There’s only thing that seems ill-considered about Cedric Klapisch‘s Chinese Puzzle (Cohen Media Group, 5.16) is the title. Yes, it’s largely set in Manhattan’s Chinatown and involves a somewhat puzzling tangle of relationships centering around a French writer in his late 30s (Romain Duris), but the title doesn’t even hint at the buoyant spirit and mood of the trailer. It hasn’t caught major festival heat so far, but it’s well liked. It played the London Film Festival last October. Positive reviews have surfaced in Australia, where it opens later this week. It’ll play at L.A.’s COLCOA Festival. I’m seeing it tomorrow morning at 10 am, and I hate attending screenings at that hour.

Here’s a portion of a Concrete Playground review by Tom Clift: “Somewhere, between the heady romantic drama of Richard Linklater’s Before Sunrise trilogy and the good-natured bawdiness of the American Pie franchise, sit the films of Cedric Klapisch. Released in 2002, Spanish Apartment first introduced us to Xavier Rousseau (Romain Duris), a French university student on exchange in Barcelona. Four years later, Russian Dolls picked up with Xavier again, as he continued to search for love and direction in an increasingly complicated world.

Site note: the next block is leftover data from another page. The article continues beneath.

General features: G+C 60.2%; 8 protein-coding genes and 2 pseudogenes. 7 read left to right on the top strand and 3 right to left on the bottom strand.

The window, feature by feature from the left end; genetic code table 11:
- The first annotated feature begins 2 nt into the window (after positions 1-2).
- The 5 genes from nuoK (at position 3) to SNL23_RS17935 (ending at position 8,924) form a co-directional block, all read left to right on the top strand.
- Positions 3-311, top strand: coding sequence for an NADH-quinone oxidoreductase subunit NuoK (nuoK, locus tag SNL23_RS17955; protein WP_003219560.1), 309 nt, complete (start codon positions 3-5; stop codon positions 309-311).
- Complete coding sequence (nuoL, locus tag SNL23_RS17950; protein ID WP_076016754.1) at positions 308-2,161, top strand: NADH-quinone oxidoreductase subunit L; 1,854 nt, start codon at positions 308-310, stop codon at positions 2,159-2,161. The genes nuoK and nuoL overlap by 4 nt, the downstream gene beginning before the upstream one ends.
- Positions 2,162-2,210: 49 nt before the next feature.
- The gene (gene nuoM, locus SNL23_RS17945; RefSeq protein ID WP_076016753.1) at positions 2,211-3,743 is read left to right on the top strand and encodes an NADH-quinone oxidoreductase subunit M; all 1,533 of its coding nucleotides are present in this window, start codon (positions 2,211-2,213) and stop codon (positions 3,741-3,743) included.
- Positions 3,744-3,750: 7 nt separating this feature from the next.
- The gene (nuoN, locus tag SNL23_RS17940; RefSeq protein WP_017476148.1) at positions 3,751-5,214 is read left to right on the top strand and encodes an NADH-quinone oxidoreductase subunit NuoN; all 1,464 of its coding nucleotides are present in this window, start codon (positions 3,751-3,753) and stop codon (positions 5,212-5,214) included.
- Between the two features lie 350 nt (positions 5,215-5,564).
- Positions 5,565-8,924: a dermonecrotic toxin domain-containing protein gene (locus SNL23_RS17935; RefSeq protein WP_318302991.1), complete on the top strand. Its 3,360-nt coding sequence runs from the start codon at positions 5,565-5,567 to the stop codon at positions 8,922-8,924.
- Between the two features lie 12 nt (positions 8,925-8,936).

Chinese Puzzle turns the series into a trilogy, although Klapisch ensures the story is more or less accessible to newcomers. Now an author at the tail-end of his 30s, Xavier is marginally more mature than the last time we saw him, although no more lucky in the romance department. As a matter of fact, the film begins just in time for us to witness his marriage, to Englishwoman Wendy (Kelly Reilly), fall apart. When she takes their kids to live in Manhattan, Xavier decides to cross the Atlantic as well, crashing with his old friend Isabelle (Cecile de France) and her new girlfriend, Ju (Sandrine Holt), until he can find accommodation of his own.

“As with the previous films, Klapisch keeps the tone buoyant, livening Xavier’s voiceover musings — on life, love, family, aging and the cultural stewpot in which all of us are ingredients — with plenty of visual whimsy. Xavier’s hunt for an apartment unfolds through a montage of Google Map graphics, even as the ghosts of German philosophers pop by to offer him relationship advice. French DJs Loik Dury and Christopher Mink provide the score, a joyously infectious mix of jazz, hip hop and soul.”